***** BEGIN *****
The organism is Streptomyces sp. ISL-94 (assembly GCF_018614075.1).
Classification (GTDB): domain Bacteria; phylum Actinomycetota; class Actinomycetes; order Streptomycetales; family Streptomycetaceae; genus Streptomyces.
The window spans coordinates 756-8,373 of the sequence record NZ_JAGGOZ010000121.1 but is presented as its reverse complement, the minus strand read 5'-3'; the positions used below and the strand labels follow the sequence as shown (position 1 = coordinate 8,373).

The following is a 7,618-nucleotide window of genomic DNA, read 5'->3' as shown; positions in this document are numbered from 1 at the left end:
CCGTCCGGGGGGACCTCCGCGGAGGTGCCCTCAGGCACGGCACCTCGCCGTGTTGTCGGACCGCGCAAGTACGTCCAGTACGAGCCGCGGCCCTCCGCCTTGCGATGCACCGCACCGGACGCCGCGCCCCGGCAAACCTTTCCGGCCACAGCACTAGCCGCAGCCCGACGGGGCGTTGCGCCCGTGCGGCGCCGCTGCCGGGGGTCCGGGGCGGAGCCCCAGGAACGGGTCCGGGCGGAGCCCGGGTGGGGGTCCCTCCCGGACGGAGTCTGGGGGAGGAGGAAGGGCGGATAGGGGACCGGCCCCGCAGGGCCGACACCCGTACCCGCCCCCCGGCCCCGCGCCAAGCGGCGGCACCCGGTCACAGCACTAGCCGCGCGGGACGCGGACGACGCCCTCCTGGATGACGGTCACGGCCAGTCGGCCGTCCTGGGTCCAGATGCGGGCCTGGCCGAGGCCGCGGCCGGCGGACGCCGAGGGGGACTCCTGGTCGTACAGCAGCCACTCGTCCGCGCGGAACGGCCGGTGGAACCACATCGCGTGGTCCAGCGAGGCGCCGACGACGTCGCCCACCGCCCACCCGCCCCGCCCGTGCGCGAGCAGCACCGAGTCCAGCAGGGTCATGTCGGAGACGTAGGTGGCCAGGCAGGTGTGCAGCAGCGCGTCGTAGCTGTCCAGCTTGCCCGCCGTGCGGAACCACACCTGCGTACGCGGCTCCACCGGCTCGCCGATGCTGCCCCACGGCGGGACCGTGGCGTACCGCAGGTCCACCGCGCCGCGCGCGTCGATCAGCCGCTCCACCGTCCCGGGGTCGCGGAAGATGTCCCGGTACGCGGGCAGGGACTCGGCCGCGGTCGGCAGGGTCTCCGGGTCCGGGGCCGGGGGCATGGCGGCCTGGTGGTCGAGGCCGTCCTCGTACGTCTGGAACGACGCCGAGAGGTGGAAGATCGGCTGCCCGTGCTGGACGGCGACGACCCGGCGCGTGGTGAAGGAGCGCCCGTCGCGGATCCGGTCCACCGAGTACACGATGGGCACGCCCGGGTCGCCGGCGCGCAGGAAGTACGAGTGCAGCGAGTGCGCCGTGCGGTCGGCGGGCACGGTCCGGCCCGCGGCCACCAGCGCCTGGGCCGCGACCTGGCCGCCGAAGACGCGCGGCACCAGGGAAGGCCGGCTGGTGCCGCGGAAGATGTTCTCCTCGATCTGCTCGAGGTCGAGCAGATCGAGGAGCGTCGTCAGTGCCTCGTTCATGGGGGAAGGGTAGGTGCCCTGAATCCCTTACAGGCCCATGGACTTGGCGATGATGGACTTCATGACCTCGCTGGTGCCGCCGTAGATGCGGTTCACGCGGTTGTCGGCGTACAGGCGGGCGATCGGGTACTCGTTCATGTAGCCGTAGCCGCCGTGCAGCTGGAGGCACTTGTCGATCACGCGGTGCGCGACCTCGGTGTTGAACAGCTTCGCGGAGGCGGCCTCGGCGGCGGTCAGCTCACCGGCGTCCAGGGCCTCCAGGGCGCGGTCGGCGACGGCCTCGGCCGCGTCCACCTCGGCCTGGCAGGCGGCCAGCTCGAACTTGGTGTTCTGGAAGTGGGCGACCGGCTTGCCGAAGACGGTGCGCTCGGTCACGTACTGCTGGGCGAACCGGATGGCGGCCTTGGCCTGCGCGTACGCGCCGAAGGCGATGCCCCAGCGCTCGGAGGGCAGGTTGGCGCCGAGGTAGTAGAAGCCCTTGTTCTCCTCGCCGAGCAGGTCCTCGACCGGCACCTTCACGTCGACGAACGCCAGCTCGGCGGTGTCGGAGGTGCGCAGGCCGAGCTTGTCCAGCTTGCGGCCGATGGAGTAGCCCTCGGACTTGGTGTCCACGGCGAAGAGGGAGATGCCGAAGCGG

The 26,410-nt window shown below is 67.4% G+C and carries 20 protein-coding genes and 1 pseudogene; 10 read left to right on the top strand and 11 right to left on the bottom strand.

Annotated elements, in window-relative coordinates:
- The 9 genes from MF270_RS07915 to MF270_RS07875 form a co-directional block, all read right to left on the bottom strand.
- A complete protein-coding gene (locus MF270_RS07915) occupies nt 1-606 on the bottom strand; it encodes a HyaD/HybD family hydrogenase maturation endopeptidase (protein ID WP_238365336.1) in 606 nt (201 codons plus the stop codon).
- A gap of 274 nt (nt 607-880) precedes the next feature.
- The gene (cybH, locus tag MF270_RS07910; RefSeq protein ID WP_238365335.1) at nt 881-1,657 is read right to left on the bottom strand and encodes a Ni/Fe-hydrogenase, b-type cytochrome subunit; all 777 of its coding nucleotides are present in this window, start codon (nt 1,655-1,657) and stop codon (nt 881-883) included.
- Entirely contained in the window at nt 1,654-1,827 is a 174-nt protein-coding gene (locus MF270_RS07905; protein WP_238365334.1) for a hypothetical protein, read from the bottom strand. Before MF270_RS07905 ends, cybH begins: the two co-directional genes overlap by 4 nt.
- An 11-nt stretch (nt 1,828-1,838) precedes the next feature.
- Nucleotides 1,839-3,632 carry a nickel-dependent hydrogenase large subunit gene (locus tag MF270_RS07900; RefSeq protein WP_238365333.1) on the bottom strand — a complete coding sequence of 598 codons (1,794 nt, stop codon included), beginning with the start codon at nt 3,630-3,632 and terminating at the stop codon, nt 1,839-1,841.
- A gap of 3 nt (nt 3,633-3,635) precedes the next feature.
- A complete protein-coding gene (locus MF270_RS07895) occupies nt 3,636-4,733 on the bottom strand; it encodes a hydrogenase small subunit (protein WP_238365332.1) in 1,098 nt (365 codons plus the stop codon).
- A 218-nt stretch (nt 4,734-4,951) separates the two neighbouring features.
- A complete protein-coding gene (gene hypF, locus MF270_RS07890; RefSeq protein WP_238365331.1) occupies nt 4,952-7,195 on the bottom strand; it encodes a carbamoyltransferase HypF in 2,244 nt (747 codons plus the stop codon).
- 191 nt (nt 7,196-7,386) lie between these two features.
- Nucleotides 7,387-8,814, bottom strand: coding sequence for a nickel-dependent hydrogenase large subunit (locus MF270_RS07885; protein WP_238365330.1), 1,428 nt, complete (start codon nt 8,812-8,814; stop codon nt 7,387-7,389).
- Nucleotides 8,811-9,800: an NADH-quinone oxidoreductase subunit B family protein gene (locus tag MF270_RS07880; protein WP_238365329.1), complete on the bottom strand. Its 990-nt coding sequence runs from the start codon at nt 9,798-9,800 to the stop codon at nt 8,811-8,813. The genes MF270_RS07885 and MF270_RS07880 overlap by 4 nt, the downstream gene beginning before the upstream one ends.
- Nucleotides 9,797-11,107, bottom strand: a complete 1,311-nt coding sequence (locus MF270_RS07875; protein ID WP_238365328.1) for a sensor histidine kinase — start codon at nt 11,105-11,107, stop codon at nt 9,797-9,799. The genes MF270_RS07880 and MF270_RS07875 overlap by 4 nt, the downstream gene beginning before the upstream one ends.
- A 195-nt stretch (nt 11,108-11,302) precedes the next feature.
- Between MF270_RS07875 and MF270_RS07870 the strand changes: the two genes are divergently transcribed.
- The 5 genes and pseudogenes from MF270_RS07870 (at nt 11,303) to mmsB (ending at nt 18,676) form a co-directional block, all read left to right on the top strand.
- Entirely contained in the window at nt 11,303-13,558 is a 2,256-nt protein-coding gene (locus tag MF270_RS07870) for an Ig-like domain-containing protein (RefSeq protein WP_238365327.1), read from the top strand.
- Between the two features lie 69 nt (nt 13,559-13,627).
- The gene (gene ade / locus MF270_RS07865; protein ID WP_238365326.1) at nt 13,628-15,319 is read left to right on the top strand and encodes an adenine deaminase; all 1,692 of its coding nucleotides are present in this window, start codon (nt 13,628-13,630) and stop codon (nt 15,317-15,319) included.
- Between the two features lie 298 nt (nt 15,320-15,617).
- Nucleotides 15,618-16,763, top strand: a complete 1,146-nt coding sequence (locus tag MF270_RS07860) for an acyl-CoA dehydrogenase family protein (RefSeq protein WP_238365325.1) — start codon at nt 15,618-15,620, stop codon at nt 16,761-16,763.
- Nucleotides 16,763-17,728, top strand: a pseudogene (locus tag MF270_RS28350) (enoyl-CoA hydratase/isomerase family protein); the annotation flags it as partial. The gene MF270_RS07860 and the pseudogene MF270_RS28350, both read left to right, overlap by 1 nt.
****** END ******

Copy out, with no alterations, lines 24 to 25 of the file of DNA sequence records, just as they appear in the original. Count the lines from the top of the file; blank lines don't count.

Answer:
- Between MF270_RS07875 and MF270_RS07870 the strand changes: the two genes are divergently transcribed.
- The 5 genes and pseudogenes from MF270_RS07870 (at nt 11,303) to mmsB (ending at nt 18,676) form a co-directional block, all read left to right on the top strand.